Opinion: Governor Ortom and Tor Tiv’s oath

By Kelvin Zeremo

The social and traditional media has been awash with the recent pronouncement by Governor Samuel Ortom to the effect that the next-to-be-appointed Tor Tiv would take his oath of office using the Bible. This has, expectedly, generated considerable controversy, and understandably so. 

Over time, the Traditional Institution has suffered value depreciation and content loss as a direct consequence of unethical  political interference. As a result, the reverence with which Subjects of Tradition held the institution became and has remained completely eroded. The negative impact of this interference on the Tiv Nation is too fresh in memory for anyone to forget…or pretend it never happened. 

If I recall, Governor Ortom had earlier pledged to have nothing to do with the appointment of Tor Tiv, neither the process nor the outcome. If this is true, to assert that the Tor Tiv, when appointed,  would take his oath using the Bible amounts to double speak on the part of the Governor, and this might set a dangerous precedent. 

I have not been privy to, and so have not read the new law passed by the Benue State House of Assembly regulating the Traditional Institution in the State. I therefore do not know if the law defines the Governor’s role or assigns any responsibility to a sitting political leadership in the appointment of the Tiv paramount ruler. But if we hope, as a people, to preserve what little is left of the dignity of our culture, we must and should do whatever is necessary to  insulate it from political interference. 

I am tempted to think that Governor Ortom assumes that everyone who professes “Christianity” is a Christian fitting into his definition of such, his mould of belief and mode of practice. This is not; and even if it were, Christianity, and indeed every religion, is practiced with individual and personal preferences. 

The choice of the instrument of oath should be left to the discretion of the appointee to the throne and not be pre-determined by the Governor or the political system. If I recall, and I am open to correction, I understand that the Late Tor Tiv,  Dr. Akperan Orshi, took his oath using the Bible. But that was a personal choice, not politically influenced.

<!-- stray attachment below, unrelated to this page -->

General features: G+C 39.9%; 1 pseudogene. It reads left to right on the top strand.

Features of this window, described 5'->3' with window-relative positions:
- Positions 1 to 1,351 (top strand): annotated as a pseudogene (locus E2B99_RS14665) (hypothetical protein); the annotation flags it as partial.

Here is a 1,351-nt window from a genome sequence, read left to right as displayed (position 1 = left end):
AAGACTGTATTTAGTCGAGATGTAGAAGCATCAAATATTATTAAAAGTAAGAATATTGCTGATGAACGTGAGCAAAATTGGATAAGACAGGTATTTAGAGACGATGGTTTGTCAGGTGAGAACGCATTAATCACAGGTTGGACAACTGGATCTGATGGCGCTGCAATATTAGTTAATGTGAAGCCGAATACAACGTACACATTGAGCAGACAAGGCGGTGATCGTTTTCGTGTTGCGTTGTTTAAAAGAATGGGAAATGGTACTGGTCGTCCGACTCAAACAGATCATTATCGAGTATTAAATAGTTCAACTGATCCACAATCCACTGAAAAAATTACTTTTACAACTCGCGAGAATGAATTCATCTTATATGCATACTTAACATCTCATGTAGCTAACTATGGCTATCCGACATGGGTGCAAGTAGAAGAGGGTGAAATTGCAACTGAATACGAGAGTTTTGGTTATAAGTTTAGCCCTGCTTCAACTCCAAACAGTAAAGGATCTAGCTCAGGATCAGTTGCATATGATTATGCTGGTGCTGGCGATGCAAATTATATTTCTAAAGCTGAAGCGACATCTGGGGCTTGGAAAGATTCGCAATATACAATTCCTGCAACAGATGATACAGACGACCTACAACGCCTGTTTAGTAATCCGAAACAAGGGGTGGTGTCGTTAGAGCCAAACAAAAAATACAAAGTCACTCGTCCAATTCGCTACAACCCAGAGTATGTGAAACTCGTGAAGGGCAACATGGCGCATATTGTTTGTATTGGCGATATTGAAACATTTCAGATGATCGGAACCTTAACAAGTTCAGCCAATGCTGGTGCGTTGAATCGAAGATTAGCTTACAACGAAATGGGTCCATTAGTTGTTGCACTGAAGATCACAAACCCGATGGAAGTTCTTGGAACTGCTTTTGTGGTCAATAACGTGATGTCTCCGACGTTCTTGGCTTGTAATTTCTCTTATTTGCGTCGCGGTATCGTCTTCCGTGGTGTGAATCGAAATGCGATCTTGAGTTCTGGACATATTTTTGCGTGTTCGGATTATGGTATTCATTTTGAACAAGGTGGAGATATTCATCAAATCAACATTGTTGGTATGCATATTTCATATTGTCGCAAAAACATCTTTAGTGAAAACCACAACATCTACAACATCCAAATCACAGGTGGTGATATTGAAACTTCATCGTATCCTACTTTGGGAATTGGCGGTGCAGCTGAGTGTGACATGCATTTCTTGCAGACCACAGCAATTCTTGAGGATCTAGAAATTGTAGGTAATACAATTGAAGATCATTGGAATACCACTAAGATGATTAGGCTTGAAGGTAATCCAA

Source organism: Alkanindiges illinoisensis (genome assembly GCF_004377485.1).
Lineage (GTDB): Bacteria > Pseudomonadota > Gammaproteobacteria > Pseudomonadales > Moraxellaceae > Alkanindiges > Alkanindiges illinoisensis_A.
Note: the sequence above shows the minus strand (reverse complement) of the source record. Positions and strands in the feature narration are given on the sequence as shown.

The Governor may need to be informed too, that as flimsy as this may seem, the choice of the VERSION of the Bible to be used for such purpose might be contentious! In today’s “church” where there are varying versions of the Bible, pray tell, with which version would the appointee swear? King James Version? New International Version? Good News Bible? New Jerusalem Bible? I know for instance, that the appointee, if a Catholic, may not wish to take an oath with the New International Version! This may be an issue. And what if he is not a Christian at all?

The role of the political system in the Traditional Institution is and should be limited to the facilitation of a smooth transition from one ruler to the next. This is in terms of providing the enabling legislation to guide the process – like the State Assembly has done; ensuring security and a conducive atmosphere to achieve acceptable outcomes. The process itself should be left to the Council of Elders, the Ijir Tamen,  Mzough u Tiv, etc.

In conclusion, it’s pertinent for the Governor to realize that what the Tiv Traditional Institution knows to be the swearing-in of Tor Tiv goes beyond the normal oath-taking of a political appointee, which is usually a lip-service recitation of written words. Here it involves rituals that have binding meanings and deep-rooted implications for the individual and the people over whom he presides. 

Governor Ortom should therefore realize that what he considers expedient now because he holds political authority over Benue, even if well-intended, may not ultimately augur well for the Traditional Institution and  the people it serves. Precedents are sometimes difficult to reverse,  especially bad ones.

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